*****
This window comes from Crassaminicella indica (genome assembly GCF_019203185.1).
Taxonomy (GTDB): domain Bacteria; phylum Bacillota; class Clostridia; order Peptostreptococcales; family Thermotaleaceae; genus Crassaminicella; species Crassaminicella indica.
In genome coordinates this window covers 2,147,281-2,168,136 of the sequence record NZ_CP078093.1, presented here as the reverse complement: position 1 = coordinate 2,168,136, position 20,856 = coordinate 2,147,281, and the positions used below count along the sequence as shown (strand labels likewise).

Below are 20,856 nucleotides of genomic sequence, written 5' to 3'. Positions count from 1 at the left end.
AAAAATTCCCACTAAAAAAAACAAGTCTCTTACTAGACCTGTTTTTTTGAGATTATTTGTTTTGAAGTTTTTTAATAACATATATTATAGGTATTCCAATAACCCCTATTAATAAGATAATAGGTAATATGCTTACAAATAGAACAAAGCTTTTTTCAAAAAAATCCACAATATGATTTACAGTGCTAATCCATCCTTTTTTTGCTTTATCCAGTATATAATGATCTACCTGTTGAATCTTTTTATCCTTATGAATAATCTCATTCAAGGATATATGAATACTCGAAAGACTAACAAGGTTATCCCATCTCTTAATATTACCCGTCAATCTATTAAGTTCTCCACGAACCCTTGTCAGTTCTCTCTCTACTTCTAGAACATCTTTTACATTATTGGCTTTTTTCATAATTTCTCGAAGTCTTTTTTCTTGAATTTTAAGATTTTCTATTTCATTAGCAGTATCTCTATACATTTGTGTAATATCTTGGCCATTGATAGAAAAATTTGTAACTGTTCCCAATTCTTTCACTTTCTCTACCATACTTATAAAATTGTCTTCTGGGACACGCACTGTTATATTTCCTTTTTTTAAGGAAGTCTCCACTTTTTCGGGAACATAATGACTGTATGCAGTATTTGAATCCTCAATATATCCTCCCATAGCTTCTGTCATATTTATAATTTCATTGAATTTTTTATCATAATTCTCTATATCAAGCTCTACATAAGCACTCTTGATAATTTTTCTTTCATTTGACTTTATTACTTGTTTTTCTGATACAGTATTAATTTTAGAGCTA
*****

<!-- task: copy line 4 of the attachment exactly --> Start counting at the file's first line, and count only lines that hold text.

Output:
Below are 20,856 nucleotides of genomic sequence, written 5' to 3'. Positions count from 1 at the left end.